Congratulations to Dr. Robin Lee and his lab on their recent publication in Nature Communications. 

Chemical perturbation of specific protein-protein interactions (PPI) is notoriously difficult, yet necessary when complete inhibition of a signaling pathway is detrimental to the cell. Here, the authors use a systems approach and identify two first in class small molecules that specifically inhibit TNF-induced NF-κB activation.


ISB Student, Aidan Huene, won 1st place among senior (4+ year) graduate students for the poster competition at the Immunology Departmental Retreat in September 2018. Aidan will have the opportunity to give a talk at the Immunology retreat next year. Congratulations to Aidan!

Third Allodeterminant Found in Hydractinia Allorecognition Complex. Huene, A.L.1, Nguyen, A. D.2, Ma, Z.1, Chen, R.1, Hughes, J. M.1, Riscoe, B. 1, Shigiltchoff, N. 1, Sanders, S. M.1, Koren, S.2, Mullikin, J. C.3, Baxevanis, A. D.2, Schnitzler, C. E.4, and Nicotra, M.L.1. 1University of Pittsburgh, Pittsburgh, PA, USA , 2Genome Technology Branch, National Human Genome Institute, NIH, Bethesda, MD, USA. 3NIH Intramural Sequencing Center, NIH, Rockville, MD, USA, 4Universy of Florida Whitney Laboratory for Marine Bioscience, St. Augustine, FL, USA.




The Thomas and Gronenborn labs recently reported the mechanism by which insulin switches liver cell metabolism from fat burning to fat storage. Using a holistic approach—from the atom to the whole organism—they showed how insulin triggers PACS-2 to inhibit SIRT1 and provided new insight into how anti-obesity, sirtuin-activating compounds (STACs) may work. Congratulations to Dr. Gary Thomas and Angela Gronenborn.

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Congratulations to Alex Swain for successfully defending his Masters Thesis, "Investigation of Enhancing Visual Spatial Acuity in Developmentally Compromised Circuits." 

Congratulations to Dr. Adrian Lee who was the recipient of the Biomedical Graduate Student Association Distinguished Mentor Award at the 2018 BGSA Symposium. 

The ISB program is pleased to announce that we will no longer require GREs to be submitted as part of your application packet.  All ISB applicants will be judged on their GPA (especially courses within their major), research experience, and letters of recommendation. 

Congratulations to Dr. Anne Ruxandra Carvunis who has been selected as one of the 2018 recipients of the Searle Scholars Program Award. This award is made annually to only 15 exceptional young faculty in the country in biomedical science and chemistry considered most promising. The award recognizes faculty who have made important and innovative research contributions.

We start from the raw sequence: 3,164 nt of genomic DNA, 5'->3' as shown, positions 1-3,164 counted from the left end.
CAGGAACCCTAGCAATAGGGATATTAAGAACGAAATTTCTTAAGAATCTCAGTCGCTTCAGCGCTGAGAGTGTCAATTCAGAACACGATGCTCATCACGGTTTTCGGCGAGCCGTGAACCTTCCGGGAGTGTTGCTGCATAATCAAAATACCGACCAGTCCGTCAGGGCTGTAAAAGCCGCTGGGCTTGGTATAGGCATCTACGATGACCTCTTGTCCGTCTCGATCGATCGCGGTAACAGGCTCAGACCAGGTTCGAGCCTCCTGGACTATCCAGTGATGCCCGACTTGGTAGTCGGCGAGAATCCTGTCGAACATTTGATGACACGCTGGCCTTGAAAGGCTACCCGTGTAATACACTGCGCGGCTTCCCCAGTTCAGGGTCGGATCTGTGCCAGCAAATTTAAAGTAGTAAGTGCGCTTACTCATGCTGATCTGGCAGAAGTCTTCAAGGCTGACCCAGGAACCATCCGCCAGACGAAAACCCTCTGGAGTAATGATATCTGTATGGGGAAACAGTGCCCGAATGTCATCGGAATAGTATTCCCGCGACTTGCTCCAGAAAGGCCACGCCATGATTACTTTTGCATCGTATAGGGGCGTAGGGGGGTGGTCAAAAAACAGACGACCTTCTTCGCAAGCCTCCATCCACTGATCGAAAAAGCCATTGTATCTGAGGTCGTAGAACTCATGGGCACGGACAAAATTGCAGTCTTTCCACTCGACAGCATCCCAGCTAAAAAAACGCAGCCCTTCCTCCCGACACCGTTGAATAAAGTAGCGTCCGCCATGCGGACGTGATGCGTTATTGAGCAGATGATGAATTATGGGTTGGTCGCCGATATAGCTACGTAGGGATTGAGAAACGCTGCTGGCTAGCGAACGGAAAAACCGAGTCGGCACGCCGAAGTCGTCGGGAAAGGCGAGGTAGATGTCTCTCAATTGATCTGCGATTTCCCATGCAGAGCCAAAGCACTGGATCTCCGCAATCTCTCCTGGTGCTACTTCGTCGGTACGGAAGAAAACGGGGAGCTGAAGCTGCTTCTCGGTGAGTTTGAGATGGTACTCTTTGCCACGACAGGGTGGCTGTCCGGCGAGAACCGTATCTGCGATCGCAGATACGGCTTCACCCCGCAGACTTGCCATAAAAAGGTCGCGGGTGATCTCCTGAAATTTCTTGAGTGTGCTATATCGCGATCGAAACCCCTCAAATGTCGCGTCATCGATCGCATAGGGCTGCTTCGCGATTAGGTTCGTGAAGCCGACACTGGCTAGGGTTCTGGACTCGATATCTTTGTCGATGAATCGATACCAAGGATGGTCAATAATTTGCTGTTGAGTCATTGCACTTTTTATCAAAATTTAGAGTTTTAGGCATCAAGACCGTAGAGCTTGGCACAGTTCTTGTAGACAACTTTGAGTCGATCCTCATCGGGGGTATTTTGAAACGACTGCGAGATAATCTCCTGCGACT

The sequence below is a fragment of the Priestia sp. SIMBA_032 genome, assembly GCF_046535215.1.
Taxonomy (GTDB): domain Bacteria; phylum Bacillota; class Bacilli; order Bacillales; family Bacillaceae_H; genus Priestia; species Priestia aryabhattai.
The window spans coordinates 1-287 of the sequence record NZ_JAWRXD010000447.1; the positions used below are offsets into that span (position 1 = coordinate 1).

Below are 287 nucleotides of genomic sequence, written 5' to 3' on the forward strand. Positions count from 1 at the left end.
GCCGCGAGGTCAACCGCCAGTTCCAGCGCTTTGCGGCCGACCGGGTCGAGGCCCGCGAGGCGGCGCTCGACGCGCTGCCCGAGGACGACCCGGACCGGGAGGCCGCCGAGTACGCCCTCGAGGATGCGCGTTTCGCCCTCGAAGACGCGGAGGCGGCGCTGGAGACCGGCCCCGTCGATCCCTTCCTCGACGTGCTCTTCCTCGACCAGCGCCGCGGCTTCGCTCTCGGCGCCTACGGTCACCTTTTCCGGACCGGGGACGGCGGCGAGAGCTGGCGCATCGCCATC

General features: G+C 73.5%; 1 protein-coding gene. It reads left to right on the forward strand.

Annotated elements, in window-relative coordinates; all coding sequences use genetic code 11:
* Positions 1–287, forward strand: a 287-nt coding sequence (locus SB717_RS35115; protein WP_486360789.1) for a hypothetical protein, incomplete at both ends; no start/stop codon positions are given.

At the University of Pittsburgh, Dr. Gary Thomas has engaged ISB students directly with world leaders in medicine and patient care. Clinical scientists introduce ISB students to biological systems—from the bedside to the bench (B2B)—and identify pressing needs awaiting solution by our next generation of researchers. This experience equips our PhD students with unique insight into biomedical research and how they can best contribute to understanding and curing human disease.  

See Pitt article on B2B!


The Institute for Precision Medicine uses systems biology research to understand the biology of disease and enable personalized healthcare.

Drs. Patrick Moore and Yuan Chang are recipients of the prestigious 2017 Paul Ehrlich and Ludwig Darmstaedter Prize.  The award from the Paul Ehrlich Foundation is bestowed annually in the Immunology, Cancer Research, Hematology, Microbiology, and Chemotherapy medical fields.  It is one of the most distinguished awards in medicine in Germany.  Dr. Moore is the Director of the Cancer Virology Program, an American Cancer Society Research Professor, and Professor in the Department of Microbiology and Medical Genetics at the University of Pittsburgh.  Dr. Chang is an American Cancer Society Research Professor and Professor in the Department of Pathology at the University of Pittsburgh.  Congratulations to Drs. Moore and Chang for winning this prestigious award!

"Understanding how genes co-evolve in animals could reveal links between human diseases"

Dr. Nathan Clark and his lab are looking at connections between what we think of as different diseases and how these connections can help lead to innovations in treatment of those diseases.  See the complete article in Pitt Med

Congratulations to Dr. Cecilia Lo and Dr. Michael Tsang on their recently funded NIH administrative supplement, "Assaying Heterotaxy Patient Genes in a Cilia Motility and Left-Right Patterning". This project will examine whether expression of the RCV can rescue the HTX phenotype elicited by MO gene knockdown in the zebrafish embryo. Also, it will establish genotype-phenotype correlation in ciliary motion defects and develop software for quantitative classification of ciliary motion defects using a computational approach with computer vision and machine learning algorithms for visual pattern recognition. Using this software, we will determine whether different RCVs are associated with different ciliary motion defects. This will provide insights into structure-function relationships in the regulation of cilia motility.

Congratulations to Dr. Carlton Bates and Co-Investigator Dr. Dennis Kostka on their recently funded National Institutes of Health proposal, "Critical Roles for Fibroblast Growth Factor Receptors in Bladder Development". The broad long-term objective of this project is to elucidate the molecular control of bladder development to develop effective therapies for structural bladder disease.